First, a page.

Commuters might bemoan this week’s chilly weather, but students of Kingsborough Community College’s culinary arts program took it as an opportunity to hit the beach and chisel some ice.
We went down to the school (2001 Oriental Boulevard) yesterday to pick up some papers at Community Board 15′s office – which, by the way, is temporarily without phone or internet service – and had the good luck of running into Chef Thomas Smyth, one of the head professors with their culinary arts program.
Smyth told us the 16 students of his cold-kitchen class spent four hours on the beach, chiseling away at the giant blocks of ice. Smyth himself wielded the chainsaw to bring the blocks down to size, and the blocks were sculpted into a penguin, a whale and two items that the students jokingly described as ashtrays.
“They get a survey of everything they could do in a cold kitchen,” including creating these decorations, Smyth said.
It’s the first time Smyth and the culinary arts program have been able to do ice sculptures at the school, since the ice supply has been an ongoing problem.
“Actually, this is the first year we managed to get the bloody ice,” Smyth said. “Just to get somebody to deliver a couple of blocks of ice to Kingsborough was a big deal, but now we’ve got that figured out.”
Next year, we demand the class make an ice sculpture of a Sheepshead fish. You hear me, Smyth?
View photos of all the sculptures and the class.
City Councilmembers Lew Fidler and Mike Nelson, and Borough President Marty Markowitz with Sheepshead Bites founder Ned Berke. (Photo by Randy Contello)
If you missed A Taste of Sheepshead Bay on Thursday night, you missed history being made.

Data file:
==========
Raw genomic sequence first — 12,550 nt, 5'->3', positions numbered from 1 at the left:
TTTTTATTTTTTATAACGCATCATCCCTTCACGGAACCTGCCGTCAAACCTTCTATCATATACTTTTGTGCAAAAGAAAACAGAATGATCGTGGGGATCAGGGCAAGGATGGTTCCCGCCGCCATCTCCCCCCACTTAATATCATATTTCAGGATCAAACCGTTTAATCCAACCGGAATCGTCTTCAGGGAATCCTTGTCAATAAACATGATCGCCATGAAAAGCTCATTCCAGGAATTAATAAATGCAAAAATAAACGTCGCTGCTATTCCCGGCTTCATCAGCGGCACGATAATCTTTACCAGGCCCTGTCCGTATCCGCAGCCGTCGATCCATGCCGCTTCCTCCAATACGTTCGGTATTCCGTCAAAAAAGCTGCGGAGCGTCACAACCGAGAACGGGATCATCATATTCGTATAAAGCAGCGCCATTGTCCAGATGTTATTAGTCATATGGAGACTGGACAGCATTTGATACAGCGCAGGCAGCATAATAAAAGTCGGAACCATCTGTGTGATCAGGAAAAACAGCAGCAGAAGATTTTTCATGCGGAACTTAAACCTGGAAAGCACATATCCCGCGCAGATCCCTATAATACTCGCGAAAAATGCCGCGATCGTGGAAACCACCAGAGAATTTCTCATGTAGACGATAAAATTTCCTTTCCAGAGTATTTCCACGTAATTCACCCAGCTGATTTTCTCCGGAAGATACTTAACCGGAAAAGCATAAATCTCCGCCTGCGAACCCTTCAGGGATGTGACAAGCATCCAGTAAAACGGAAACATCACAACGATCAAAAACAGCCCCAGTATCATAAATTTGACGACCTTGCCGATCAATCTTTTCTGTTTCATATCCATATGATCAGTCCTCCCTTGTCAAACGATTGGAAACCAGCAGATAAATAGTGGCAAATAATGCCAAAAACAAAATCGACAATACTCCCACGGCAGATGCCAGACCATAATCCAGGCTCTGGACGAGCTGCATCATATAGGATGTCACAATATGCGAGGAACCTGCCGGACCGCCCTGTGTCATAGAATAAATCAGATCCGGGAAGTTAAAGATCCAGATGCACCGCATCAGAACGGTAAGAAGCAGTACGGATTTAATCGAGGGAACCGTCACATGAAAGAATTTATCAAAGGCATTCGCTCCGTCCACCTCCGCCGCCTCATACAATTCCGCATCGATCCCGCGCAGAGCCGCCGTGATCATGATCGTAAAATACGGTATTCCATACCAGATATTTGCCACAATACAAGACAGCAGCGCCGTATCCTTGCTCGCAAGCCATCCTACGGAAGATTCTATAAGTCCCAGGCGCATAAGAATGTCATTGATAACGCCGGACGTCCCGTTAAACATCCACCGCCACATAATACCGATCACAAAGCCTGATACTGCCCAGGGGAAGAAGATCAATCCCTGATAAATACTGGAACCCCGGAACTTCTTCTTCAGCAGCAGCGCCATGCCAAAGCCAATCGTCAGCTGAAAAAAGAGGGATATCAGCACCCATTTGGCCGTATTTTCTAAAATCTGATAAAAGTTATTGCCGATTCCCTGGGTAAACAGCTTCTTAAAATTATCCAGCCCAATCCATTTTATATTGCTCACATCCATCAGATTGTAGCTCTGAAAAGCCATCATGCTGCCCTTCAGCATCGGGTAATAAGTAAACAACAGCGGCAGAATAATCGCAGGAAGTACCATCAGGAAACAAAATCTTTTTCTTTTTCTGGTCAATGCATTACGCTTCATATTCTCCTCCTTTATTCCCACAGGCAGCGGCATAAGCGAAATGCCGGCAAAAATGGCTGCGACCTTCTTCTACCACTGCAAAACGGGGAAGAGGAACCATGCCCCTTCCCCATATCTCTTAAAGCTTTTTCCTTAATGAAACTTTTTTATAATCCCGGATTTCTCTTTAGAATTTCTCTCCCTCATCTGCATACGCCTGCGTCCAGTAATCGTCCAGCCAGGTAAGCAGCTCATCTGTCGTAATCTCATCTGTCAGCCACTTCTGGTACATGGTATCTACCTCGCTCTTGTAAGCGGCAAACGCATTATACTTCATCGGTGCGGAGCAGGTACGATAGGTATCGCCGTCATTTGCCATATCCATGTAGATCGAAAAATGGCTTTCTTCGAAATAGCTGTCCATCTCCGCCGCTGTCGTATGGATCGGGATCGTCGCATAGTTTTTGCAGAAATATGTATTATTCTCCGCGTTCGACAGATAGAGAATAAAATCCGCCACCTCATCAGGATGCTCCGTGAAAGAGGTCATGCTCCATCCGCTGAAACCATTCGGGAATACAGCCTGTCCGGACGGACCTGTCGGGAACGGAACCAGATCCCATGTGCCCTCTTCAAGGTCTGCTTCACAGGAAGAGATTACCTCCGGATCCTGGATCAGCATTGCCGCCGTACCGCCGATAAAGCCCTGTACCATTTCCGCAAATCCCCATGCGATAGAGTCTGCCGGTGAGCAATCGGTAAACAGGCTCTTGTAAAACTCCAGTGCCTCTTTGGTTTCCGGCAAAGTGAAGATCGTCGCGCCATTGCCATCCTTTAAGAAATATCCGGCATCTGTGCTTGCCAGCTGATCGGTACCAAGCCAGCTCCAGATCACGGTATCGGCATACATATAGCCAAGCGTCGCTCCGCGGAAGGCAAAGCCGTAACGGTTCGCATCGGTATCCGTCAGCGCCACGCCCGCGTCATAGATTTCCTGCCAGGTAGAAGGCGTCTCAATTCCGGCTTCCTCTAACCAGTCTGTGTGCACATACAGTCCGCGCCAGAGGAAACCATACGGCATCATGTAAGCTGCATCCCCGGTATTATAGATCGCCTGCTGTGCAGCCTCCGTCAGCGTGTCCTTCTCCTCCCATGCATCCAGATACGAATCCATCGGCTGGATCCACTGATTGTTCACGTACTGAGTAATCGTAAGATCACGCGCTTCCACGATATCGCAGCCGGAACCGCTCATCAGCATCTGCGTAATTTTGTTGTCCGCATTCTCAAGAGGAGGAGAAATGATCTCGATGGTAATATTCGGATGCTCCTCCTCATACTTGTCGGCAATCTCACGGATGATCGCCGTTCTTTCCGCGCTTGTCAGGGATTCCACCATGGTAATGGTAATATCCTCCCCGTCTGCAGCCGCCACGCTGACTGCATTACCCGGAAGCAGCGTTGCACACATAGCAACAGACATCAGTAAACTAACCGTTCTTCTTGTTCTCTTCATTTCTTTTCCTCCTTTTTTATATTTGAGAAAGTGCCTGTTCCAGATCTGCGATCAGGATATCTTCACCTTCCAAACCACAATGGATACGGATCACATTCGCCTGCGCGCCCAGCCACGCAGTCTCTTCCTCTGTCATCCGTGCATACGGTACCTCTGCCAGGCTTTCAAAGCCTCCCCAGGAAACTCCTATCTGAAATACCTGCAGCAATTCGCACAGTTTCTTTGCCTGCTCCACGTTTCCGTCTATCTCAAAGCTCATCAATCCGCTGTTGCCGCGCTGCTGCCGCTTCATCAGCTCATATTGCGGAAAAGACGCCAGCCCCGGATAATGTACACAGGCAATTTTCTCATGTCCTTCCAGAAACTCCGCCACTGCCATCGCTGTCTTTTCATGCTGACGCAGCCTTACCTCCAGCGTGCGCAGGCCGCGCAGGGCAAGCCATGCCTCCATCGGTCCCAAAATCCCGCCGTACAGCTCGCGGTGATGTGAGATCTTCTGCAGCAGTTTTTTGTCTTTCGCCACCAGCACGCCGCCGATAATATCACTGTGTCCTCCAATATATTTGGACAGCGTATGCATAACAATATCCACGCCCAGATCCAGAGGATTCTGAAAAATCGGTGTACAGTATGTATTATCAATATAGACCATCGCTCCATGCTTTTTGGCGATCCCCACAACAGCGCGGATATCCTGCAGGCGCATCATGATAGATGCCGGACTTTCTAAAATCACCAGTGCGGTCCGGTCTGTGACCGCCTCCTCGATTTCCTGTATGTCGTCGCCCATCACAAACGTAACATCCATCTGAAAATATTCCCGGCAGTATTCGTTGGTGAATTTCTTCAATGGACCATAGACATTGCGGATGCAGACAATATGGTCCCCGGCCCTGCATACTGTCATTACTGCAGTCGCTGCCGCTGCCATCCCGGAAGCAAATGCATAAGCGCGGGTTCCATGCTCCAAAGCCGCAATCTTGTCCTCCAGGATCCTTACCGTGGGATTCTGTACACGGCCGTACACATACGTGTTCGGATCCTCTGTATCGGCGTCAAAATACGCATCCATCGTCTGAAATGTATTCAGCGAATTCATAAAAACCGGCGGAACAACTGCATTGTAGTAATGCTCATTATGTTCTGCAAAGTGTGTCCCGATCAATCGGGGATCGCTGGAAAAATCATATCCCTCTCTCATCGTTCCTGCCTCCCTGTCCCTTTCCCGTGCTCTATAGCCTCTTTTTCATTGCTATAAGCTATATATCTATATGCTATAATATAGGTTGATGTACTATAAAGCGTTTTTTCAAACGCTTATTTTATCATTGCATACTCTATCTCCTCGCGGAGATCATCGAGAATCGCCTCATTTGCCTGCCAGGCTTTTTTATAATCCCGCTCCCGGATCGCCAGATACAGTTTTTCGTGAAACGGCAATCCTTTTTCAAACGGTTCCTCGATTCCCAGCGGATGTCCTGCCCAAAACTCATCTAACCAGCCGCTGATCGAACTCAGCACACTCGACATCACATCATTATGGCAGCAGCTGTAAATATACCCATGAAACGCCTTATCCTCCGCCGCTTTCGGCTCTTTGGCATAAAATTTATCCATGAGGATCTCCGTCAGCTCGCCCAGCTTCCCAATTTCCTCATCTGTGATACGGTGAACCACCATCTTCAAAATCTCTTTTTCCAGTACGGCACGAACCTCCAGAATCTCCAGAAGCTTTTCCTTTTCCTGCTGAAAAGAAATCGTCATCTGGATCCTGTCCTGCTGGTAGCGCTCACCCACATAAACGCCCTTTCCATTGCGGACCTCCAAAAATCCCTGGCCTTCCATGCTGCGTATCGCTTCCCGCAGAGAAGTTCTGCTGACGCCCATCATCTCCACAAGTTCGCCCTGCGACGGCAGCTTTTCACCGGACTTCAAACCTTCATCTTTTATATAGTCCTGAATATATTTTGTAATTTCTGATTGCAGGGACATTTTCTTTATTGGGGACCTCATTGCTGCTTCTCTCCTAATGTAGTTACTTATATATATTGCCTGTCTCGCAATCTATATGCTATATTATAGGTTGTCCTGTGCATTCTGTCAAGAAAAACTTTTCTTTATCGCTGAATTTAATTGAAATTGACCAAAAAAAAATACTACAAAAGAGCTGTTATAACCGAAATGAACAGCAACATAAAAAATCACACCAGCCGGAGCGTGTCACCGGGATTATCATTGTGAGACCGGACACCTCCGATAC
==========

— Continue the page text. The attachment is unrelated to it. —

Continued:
Whereas, Brooklyn is most justifiably lauded for the rich array of culinary splendor that awaits residents and visitors alike, and everyone, from the comfort food seeker to the most finicky foodie is bound to encounter everything that will wow his or her palate, it is most fitting that we recognize those wonderful purveyors of decadent delectables, whose excellent taste and hard work help create the unique and fanciful flavor for which Brooklyn is widely known; and
Whereas, all of Brooklyn joins the owners, staff and supporters of twenty one of the best restaurants in Sheepshead Bay as Sheepshead Bites – Sheepshead Bay’s only independent news blog and winner of the L Magazine 2010 best local blogger distinction for Brooklyn and Manhattan - presents “A Taste of Sheepshead Bay,” an evening of eclectic food sampling and sumptuous entertainment, pronouncing Sheepshead Bay as Brooklyn’s premier culinary destination once again
So begins the proclamation issued by Brooklyn Borough President Marty Markowitz as he declared,
Now, therefore, I Marty Markowitz, President of the Borough of Brooklyn, do hereby proclaim, Thursday, October 27, 2011, 1st Annual Sheepshead Bites, A Taste of Sheepshead Bay Celebration Day in Brooklyn, USA.
Approximately 350 people attended the first Taste of Sheepshead Bay. They braved the elements to feast on the best that Sheepshead Bay had to offer as we celebrated the best damn neighborhood in Brooklyn.
Keep reading the event roundup, and to view more photos.
Photo by Erica Sherman
Welcome back to The Bite, Sheepshead Bites’ weekly column where we explore the foodstuffs of Sheepshead Bay. Each week we check out a different offering from one of the many restaurants, delis, food carts, bakeries, butchers, fish mongers, or grocers in our neighborhood. If it’s edible, we’ll take a bite.
Welcome to the 25th edition of The Bite. It’s been great eating around the neighborhood, seeking out the new and unusual, stuffing my face with the great and not so great, all to edify you, our dear readers, about the wonders of eating in Sheepshead Bay. I hope I’ve expanded our culinary horizons as much as I’ve expanded my belly.